Davos summit founder Klaus Schwab sees a broader purpose in companies than he did nearly 50 years ago, as he calls for, in a new manifesto, a focus on “stakeholders” and not only “shareholders.”

In a document prepared in advance of the January World Economic Forum in Davos, Switzerland, Schwab wrote that while companies must reward risk-taking investors, they need to also be responsible to surrounding communities and “society at large.” 

“The Universal Purpose of a Company in the Fourth Industrial Revolution” taps into a growing insistence that businesses think more broadly beyond profitability, akin to the Business Roundtable’s declaration this summer that corporations must consider the needs of employees, environment and suppliers while maximize shareholder profits.

“A company is more than an economic unit generating wealth,” Schwab wrote as a followup to the Davos forum’s first manifesto in 1973. “Performance must be measured not only on the return to shareholders, but also on how it achieves its environmental, social and good governance objectives.”

Among its eight points, the manifesto recommended that “executive remuneration” should be tied to how effectively companies meet social and environmental targets. It said also that organizations should have “zero tolerance for corruption” and that they should make customers aware of the “adverse implications or negative externalities” of their products and services.

“A company is more than an economic unit generating wealth.”

Schwab, who is also WEF’s executive chairman, credited a “Greta Thunberg effect” for the shift to a broader “stakeholder capitalism.” The teenage climate activist “has reminded us that “the current economic system represents a betrayal of future generations,” Schwab wrote in an article on the WEF website.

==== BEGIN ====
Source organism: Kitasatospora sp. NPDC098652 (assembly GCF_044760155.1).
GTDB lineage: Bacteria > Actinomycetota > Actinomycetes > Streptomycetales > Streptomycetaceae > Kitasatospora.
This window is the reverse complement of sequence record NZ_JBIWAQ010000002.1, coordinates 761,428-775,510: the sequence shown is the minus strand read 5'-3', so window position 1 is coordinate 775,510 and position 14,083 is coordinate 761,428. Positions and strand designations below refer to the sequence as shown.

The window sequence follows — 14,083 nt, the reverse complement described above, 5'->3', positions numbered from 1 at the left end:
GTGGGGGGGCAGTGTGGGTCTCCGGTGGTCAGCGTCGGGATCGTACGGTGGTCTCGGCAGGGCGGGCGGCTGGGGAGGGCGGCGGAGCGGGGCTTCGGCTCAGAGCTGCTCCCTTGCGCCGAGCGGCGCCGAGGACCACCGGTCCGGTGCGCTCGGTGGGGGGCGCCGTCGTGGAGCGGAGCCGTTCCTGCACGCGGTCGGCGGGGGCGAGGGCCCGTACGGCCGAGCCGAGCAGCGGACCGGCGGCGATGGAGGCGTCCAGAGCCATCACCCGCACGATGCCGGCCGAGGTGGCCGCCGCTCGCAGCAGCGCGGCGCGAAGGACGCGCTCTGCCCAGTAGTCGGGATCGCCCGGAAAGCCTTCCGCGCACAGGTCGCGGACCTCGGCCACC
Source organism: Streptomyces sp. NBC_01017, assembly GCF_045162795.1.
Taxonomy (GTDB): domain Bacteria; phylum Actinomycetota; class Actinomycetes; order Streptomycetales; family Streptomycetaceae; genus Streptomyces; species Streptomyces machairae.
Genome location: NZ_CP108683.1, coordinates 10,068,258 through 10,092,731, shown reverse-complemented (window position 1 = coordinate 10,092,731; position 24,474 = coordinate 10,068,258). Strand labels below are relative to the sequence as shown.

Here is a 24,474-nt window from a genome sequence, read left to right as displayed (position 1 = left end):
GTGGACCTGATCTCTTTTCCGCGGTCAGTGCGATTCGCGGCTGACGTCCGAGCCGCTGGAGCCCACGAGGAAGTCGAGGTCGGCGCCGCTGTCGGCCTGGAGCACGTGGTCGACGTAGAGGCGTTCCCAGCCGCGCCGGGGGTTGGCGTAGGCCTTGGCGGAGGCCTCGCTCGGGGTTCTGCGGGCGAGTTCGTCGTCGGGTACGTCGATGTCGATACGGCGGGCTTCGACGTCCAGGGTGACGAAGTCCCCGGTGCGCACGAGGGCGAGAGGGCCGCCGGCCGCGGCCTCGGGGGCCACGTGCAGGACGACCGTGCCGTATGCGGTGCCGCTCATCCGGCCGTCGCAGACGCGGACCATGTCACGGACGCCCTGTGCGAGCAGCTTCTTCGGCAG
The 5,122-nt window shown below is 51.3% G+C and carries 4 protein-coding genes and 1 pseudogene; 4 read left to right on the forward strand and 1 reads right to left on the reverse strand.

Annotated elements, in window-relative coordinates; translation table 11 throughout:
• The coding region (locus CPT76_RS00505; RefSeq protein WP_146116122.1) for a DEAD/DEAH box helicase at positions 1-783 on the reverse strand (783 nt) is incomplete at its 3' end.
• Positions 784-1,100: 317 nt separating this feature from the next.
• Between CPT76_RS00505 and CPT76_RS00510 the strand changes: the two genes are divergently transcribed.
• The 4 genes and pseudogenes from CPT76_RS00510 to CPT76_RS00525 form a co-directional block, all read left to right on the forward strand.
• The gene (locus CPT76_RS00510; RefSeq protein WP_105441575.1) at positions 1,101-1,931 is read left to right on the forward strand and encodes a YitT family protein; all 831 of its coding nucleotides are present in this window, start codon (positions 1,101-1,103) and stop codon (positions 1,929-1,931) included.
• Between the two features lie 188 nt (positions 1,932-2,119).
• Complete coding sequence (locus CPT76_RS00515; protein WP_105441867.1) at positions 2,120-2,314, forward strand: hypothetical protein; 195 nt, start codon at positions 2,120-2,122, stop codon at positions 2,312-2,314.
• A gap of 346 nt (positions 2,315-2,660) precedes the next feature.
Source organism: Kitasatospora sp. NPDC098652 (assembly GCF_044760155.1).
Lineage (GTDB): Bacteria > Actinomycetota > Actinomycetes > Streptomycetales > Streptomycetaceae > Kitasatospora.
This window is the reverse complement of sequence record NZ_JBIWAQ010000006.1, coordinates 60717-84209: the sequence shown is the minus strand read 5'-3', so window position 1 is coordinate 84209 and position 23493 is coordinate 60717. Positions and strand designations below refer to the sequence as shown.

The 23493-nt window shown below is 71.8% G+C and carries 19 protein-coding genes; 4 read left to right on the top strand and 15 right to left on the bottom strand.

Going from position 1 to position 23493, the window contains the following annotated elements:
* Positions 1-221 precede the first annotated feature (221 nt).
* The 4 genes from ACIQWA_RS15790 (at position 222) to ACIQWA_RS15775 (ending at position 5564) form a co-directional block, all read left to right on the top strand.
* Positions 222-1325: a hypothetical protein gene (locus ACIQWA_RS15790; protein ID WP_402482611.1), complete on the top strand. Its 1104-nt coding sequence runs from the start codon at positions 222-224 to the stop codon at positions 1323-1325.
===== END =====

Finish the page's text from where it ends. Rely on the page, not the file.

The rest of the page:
The WEF’s annual meeting of world and business leaders will cover such topics as governance, sustainable growth, cybersecurity and climate and environmental issues. 

The 1973 manifesto referred only vaguely to social impact-related concerns. “Management has to serve society,” and as “trustee of the material universe for future generations,” the earlier document said, but concluded that “profitability was the most effective way “to serve clients, shareholders, employees and society.”

  • A WEF’s Global Competitive report in October noted that the world is “not on track” to meet any of the United Nations 2030 Sustainable Development Goals, and that of “10 ecological factors that can destabilize the planet’s ecosystem, three have already exceeded their limit.”
  • The report also noted that world hunger has increased from 784 million in 2015 to the 826 million people. 
  • The Davos conference intends to offset 100% of all carbon emissions generated during the event and will rely entirely on renewable energy.